Erdogan revealed in a Jan. 5 interview with CNN Turk that Turkish forces have begun deploying to Libya. He insisted that the forces, who will be under the command of a Turkish lieutenant general, were being dispatched not for combat but for an advisory role.
He did not offer any figures.
In an obvious sop to Putin, he stressed that Turkey would not be involved in the so-called Berlin process to resolve the Libyan conflict unless Russia took part.
The deployment follows authorization from the Turkish Parliament to send troops to the oil-rich former Ottoman dominion. The move rests on a November agreement struck between Turkey and the GNA, led by Fayez al-Serraj.
Estimates vary but Turkey is believed to have transferred between 150 to 300 Sunni rebels from Syria to help the beleaguered Serraj fend off a recent offensive by the GNA’s rival, eastern warlord Gen. Khalifa Hifter.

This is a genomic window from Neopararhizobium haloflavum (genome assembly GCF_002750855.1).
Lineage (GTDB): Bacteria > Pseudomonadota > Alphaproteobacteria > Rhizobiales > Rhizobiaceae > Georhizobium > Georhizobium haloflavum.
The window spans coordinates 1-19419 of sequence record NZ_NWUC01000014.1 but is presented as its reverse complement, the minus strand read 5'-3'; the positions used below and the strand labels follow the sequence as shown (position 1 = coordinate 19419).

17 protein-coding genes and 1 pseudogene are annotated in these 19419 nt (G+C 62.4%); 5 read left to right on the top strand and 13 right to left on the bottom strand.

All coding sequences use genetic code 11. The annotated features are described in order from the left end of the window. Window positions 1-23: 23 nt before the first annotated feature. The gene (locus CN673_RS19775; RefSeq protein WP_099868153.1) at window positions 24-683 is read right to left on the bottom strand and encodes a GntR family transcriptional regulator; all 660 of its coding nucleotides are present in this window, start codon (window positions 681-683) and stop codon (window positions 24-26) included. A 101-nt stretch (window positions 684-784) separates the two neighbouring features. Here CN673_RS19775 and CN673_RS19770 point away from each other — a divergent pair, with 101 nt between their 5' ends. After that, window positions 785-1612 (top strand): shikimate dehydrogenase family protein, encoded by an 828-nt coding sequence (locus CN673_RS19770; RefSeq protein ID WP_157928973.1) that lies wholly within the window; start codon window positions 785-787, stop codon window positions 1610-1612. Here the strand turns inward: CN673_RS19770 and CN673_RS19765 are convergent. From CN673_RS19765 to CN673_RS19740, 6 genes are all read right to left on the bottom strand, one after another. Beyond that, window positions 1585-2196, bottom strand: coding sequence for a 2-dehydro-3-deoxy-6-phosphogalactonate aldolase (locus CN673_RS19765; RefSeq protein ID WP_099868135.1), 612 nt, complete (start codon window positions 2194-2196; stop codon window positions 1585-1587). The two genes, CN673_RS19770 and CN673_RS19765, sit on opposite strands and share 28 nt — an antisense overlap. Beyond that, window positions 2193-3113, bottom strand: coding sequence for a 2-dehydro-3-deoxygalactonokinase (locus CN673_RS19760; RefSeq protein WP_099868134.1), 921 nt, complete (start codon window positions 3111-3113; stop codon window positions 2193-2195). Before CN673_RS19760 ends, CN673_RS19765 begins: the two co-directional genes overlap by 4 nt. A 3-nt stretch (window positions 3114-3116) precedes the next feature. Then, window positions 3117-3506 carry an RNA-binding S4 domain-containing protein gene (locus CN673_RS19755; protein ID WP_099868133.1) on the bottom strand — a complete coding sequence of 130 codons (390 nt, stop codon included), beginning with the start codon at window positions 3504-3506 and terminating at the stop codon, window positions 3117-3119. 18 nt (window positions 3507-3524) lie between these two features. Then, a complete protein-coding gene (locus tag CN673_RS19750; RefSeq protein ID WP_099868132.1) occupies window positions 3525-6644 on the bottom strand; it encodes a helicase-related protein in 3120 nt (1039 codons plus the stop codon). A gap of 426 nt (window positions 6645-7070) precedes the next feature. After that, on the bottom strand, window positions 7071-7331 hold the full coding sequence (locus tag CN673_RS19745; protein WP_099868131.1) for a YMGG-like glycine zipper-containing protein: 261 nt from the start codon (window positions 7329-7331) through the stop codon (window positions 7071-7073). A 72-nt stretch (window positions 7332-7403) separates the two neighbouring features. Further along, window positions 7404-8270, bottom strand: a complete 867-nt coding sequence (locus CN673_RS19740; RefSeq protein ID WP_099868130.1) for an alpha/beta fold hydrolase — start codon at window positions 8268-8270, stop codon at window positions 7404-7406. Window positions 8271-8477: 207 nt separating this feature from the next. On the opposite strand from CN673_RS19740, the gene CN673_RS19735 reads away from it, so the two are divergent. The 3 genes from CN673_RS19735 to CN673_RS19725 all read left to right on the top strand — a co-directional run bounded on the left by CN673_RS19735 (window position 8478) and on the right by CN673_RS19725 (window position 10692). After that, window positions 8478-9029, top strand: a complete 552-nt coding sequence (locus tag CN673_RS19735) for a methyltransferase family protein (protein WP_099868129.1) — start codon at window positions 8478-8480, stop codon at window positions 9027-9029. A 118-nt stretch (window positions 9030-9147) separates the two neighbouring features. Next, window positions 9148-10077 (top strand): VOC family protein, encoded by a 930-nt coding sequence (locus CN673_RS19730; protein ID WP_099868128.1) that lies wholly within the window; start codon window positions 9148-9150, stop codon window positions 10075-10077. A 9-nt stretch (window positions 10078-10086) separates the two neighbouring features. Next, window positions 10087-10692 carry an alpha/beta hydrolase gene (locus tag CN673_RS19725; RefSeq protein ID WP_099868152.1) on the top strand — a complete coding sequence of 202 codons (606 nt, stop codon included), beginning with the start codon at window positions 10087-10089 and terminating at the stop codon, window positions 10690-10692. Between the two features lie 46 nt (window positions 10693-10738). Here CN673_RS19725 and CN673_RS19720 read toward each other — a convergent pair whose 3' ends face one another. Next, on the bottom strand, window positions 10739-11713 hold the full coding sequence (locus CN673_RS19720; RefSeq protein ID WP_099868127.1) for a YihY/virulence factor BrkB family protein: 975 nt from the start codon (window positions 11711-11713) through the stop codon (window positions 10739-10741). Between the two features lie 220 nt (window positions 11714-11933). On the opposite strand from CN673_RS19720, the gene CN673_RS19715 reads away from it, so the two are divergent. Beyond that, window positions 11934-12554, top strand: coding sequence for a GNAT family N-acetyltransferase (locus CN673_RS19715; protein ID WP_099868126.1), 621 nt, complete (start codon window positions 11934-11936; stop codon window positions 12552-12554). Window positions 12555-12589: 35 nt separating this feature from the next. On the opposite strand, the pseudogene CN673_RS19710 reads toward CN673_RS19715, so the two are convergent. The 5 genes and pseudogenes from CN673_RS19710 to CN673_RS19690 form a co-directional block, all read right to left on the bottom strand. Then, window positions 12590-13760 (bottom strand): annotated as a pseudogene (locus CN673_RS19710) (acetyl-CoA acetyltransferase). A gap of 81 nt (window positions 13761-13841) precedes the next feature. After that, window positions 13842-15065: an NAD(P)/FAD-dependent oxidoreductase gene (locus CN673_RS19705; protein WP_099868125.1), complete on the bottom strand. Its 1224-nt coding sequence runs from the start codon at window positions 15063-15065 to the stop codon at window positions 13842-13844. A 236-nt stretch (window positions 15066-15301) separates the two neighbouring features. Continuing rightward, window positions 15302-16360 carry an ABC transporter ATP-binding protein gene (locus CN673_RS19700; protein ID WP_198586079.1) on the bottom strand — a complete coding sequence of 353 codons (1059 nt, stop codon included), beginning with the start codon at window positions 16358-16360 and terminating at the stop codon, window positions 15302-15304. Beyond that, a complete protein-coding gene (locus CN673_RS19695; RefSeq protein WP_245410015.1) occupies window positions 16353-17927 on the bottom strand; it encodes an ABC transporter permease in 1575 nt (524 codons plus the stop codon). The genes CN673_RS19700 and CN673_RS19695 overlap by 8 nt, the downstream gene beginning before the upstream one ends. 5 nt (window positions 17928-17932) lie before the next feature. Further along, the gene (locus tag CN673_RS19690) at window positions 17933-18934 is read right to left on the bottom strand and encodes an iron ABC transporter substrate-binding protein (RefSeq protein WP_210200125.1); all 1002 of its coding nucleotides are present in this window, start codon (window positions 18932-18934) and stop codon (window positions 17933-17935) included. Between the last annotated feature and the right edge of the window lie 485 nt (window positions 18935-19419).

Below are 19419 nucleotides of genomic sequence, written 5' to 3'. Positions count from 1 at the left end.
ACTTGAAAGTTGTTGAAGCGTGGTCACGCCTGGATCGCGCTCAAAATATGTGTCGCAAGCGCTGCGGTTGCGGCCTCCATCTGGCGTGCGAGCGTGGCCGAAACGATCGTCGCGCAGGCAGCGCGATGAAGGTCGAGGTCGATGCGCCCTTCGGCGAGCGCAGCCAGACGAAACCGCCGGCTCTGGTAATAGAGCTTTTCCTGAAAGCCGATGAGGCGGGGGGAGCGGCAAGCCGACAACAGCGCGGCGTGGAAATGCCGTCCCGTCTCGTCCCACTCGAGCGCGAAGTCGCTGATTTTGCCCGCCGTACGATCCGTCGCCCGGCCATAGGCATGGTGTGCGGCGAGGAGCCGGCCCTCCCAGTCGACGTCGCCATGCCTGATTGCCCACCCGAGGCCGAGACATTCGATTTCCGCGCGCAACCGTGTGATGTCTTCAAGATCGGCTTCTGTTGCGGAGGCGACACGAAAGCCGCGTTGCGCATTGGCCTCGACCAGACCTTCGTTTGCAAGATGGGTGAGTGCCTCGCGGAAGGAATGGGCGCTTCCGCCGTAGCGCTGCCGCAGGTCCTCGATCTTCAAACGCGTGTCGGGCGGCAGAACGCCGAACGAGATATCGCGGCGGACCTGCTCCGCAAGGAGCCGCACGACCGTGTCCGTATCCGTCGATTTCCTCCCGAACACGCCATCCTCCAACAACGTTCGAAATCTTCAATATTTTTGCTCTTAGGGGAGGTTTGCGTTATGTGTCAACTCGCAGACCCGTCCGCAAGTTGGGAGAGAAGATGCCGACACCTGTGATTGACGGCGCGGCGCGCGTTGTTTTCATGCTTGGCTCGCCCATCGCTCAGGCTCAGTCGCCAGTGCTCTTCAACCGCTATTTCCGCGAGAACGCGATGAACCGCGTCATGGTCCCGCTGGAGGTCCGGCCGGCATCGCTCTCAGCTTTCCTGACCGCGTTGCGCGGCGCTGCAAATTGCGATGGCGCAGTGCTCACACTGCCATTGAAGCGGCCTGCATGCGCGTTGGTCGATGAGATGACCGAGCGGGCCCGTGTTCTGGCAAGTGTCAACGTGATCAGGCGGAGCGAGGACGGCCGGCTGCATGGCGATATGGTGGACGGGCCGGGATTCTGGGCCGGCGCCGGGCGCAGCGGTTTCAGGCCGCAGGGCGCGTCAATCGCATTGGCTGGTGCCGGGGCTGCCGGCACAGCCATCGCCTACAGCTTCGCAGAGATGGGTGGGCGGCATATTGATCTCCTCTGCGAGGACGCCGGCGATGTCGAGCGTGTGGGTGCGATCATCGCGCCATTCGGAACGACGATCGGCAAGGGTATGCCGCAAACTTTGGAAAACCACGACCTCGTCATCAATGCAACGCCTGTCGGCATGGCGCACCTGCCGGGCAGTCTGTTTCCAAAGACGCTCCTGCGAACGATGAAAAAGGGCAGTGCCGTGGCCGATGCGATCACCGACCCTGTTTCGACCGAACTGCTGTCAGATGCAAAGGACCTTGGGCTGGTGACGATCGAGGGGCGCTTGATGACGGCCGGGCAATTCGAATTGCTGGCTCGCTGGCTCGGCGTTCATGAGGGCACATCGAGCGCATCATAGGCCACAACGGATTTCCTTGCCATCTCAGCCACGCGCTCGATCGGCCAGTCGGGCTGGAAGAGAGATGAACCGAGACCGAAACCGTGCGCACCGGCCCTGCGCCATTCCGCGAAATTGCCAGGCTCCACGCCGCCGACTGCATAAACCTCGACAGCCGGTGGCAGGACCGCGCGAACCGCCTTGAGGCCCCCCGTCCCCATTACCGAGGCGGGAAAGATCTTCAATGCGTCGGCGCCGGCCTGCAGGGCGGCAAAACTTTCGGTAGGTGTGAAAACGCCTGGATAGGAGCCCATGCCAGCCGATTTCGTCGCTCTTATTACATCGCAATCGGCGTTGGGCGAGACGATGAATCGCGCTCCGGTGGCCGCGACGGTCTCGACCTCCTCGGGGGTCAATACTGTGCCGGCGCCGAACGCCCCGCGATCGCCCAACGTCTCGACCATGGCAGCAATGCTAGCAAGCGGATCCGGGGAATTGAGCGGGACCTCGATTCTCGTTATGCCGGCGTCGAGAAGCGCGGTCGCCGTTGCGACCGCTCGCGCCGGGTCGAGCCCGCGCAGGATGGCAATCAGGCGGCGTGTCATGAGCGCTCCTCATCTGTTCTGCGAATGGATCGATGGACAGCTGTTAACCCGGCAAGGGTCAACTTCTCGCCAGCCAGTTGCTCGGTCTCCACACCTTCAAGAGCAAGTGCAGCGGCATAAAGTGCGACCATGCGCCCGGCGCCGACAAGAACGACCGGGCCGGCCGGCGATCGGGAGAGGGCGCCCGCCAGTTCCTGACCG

Russia has been doing its fair share of meddling with an estimated 2,500 mercenaries affiliated with the private security firm Wagner on the ground to help Hifter.
The latter is also backed by Turkey’s regional foes the UAE, Egypt and Saudi Arabia as well as by France.
The United States and the European Union have increasingly embraced a hands-off approach as Hifter’s campaign has gained momentum since April.
The push has freed space for Russia to wade in and tip the balance in his favor.
On Monday, Hifter’s Libyan National Army announced it had entered Sirte, a key coastal city, seizing control of the al-Qaradabiya air base before advancing toward the city center.